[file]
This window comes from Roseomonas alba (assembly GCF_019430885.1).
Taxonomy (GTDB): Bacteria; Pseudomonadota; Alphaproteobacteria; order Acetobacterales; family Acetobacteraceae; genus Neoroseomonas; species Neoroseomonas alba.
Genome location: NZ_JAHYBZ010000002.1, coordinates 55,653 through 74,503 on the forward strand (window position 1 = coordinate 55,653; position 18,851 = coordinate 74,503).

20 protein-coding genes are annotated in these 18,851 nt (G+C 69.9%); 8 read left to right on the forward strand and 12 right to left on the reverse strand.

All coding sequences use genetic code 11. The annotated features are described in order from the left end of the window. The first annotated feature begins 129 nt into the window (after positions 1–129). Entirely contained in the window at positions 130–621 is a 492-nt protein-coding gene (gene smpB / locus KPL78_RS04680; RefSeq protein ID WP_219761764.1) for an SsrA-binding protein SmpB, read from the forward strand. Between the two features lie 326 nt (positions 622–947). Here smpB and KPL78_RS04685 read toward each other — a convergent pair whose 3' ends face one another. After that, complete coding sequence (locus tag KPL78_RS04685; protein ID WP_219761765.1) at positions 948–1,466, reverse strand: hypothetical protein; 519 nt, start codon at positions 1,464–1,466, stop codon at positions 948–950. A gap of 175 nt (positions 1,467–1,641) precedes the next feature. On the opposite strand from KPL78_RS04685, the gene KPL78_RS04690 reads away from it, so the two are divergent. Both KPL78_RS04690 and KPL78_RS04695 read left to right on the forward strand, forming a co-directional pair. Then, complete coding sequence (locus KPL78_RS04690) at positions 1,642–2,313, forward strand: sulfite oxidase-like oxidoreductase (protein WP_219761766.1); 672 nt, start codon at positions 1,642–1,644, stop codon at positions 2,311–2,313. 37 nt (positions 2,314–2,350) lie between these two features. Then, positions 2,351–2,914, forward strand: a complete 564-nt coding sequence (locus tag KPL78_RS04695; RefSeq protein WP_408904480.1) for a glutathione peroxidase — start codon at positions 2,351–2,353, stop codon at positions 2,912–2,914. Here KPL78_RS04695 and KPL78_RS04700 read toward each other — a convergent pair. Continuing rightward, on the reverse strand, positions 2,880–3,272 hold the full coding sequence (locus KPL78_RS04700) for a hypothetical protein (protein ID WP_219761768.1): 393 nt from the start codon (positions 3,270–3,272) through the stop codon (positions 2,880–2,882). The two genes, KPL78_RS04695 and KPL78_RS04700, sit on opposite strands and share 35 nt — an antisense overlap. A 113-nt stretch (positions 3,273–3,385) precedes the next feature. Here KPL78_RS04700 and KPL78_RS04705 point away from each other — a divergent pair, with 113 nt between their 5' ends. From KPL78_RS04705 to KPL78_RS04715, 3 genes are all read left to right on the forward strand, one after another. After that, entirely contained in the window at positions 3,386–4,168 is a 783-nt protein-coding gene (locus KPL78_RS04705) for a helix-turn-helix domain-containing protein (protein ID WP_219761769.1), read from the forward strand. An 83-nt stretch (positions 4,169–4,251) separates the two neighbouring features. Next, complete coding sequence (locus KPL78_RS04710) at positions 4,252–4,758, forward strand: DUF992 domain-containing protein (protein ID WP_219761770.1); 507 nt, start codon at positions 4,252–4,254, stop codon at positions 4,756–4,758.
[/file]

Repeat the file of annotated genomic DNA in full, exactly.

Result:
This window comes from Roseomonas alba (assembly GCF_019430885.1).
Taxonomy (GTDB): Bacteria; Pseudomonadota; Alphaproteobacteria; order Acetobacterales; family Acetobacteraceae; genus Neoroseomonas; species Neoroseomonas alba.
Genome location: NZ_JAHYBZ010000002.1, coordinates 55,653 through 74,503 on the forward strand (window position 1 = coordinate 55,653; position 18,851 = coordinate 74,503).

20 protein-coding genes are annotated in these 18,851 nt (G+C 69.9%); 8 read left to right on the forward strand and 12 right to left on the reverse strand.

All coding sequences use genetic code 11. The annotated features are described in order from the left end of the window. The first annotated feature begins 129 nt into the window (after positions 1–129). Entirely contained in the window at positions 130–621 is a 492-nt protein-coding gene (gene smpB / locus KPL78_RS04680; RefSeq protein ID WP_219761764.1) for an SsrA-binding protein SmpB, read from the forward strand. Between the two features lie 326 nt (positions 622–947). Here smpB and KPL78_RS04685 read toward each other — a convergent pair whose 3' ends face one another. After that, complete coding sequence (locus tag KPL78_RS04685; protein ID WP_219761765.1) at positions 948–1,466, reverse strand: hypothetical protein; 519 nt, start codon at positions 1,464–1,466, stop codon at positions 948–950. A gap of 175 nt (positions 1,467–1,641) precedes the next feature. On the opposite strand from KPL78_RS04685, the gene KPL78_RS04690 reads away from it, so the two are divergent. Both KPL78_RS04690 and KPL78_RS04695 read left to right on the forward strand, forming a co-directional pair. Then, complete coding sequence (locus KPL78_RS04690) at positions 1,642–2,313, forward strand: sulfite oxidase-like oxidoreductase (protein WP_219761766.1); 672 nt, start codon at positions 1,642–1,644, stop codon at positions 2,311–2,313. 37 nt (positions 2,314–2,350) lie between these two features. Then, positions 2,351–2,914, forward strand: a complete 564-nt coding sequence (locus tag KPL78_RS04695; RefSeq protein WP_408904480.1) for a glutathione peroxidase — start codon at positions 2,351–2,353, stop codon at positions 2,912–2,914. Here KPL78_RS04695 and KPL78_RS04700 read toward each other — a convergent pair. Continuing rightward, on the reverse strand, positions 2,880–3,272 hold the full coding sequence (locus KPL78_RS04700) for a hypothetical protein (protein ID WP_219761768.1): 393 nt from the start codon (positions 3,270–3,272) through the stop codon (positions 2,880–2,882). The two genes, KPL78_RS04695 and KPL78_RS04700, sit on opposite strands and share 35 nt — an antisense overlap. A 113-nt stretch (positions 3,273–3,385) precedes the next feature. Here KPL78_RS04700 and KPL78_RS04705 point away from each other — a divergent pair, with 113 nt between their 5' ends. From KPL78_RS04705 to KPL78_RS04715, 3 genes are all read left to right on the forward strand, one after another. After that, entirely contained in the window at positions 3,386–4,168 is a 783-nt protein-coding gene (locus KPL78_RS04705) for a helix-turn-helix domain-containing protein (protein ID WP_219761769.1), read from the forward strand. An 83-nt stretch (positions 4,169–4,251) separates the two neighbouring features. Next, complete coding sequence (locus KPL78_RS04710) at positions 4,252–4,758, forward strand: DUF992 domain-containing protein (protein ID WP_219761770.1); 507 nt, start codon at positions 4,252–4,254, stop codon at positions 4,756–4,758.